Andrew Portwood is a certified Masters-level counselor in Kelowna with a heart for supporting and helping children, youth and young adults. He has also helped many parents to grasp a better understanding of why their children are choosing the behaviours they have, and how to move forward in a supportive, healthy manner. Creating authentic connection and clarity is essential in all he does, both as a counselor and in his life. Find more about him and his practice:

Website: http://clarowellness.ca/

Twitter: https://twitter.com/AndrewPortwood/



What kids should know about Ferguson

After this past week of protests and violence in Ferguson, Missouri, I struggled with both wanting to acknowledge this event which was noted and discussed by many kids and teenagers, but not willing to do so without some nugget of insight that might be useful for others to digest. There is little point in rehashing events and news coverage of them, especially when they have been so thoroughly covered already, and have no direct connection with growing up here in the Okanagan, at least on its surface. Nonetheless, the need I felt to write about Ferguson in this week's column would not leave me.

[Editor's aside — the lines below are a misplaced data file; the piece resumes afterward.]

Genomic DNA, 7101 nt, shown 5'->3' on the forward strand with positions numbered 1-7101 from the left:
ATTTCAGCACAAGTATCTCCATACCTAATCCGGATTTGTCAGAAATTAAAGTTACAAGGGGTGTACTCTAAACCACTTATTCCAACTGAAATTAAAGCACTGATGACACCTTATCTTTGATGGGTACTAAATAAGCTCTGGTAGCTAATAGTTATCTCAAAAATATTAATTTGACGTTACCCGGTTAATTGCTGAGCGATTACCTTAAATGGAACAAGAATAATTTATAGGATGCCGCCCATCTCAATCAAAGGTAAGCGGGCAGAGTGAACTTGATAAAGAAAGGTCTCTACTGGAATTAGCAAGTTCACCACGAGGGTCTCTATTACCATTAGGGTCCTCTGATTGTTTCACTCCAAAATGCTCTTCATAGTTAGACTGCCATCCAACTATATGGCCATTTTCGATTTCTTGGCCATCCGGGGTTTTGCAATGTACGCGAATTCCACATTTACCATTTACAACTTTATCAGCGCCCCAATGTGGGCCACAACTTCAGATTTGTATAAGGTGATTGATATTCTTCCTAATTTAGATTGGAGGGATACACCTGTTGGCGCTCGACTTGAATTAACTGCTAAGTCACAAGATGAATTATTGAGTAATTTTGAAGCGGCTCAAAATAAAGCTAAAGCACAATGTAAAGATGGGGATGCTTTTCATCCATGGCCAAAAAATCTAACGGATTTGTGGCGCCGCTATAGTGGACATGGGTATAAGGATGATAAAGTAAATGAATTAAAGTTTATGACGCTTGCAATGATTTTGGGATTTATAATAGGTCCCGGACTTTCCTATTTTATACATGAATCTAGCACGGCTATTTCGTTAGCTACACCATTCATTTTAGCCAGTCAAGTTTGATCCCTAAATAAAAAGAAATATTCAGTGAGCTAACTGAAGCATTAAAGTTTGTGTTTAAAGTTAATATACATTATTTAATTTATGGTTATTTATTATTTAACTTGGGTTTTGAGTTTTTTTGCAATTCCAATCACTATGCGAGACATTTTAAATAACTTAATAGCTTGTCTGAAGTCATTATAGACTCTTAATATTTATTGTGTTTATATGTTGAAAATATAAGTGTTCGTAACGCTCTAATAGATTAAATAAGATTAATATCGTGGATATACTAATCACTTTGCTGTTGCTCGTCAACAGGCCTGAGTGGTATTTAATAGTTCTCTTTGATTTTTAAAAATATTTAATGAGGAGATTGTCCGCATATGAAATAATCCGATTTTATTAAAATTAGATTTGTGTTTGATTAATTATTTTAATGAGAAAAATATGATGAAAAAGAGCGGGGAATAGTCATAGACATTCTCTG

The turning point came through a column I found, written by a parent attempting to process the events in Ferguson, and messages they may contain. She writes from a very unique perspective; one of a parent of young children acknowledging her own membership in a privileged group in America - that of being white-skinned - and wishing to connect the implications of this on the messages her children are likely to receive as they grow up. In essence, she states a fact that made much sense to me: being a member of a minority carries with it specific challenges that cannot be fully understood by those of the majority. At a certain point, understanding that some people are treated differently simply on the basis of their ethnicity or skin colour is, I will suggest, a valuable piece of awareness for a young person to obtain.

Admittedly this is not necessarily an easy discussion to have, particularly with children under the age of 7 (as mine are). In fact, I will be very up front and confess my kids currently have no idea whatsoever what racism is, or certainly that it exists even here in Canada. There are many who would question the importance of such a discussion at all, and would leave kids and teens to discover their own perspective on this instead. Nonetheless, this past week reinforced to me that sharing this awareness is something I wish to do as a parent, and now comes the time decide when this discussion must happen, and how I would like to share with them the realities of racism as I see it, in terms that elementary-aged children will best understand.

Some of the lines in the column referenced earlier provide a somber reality, including: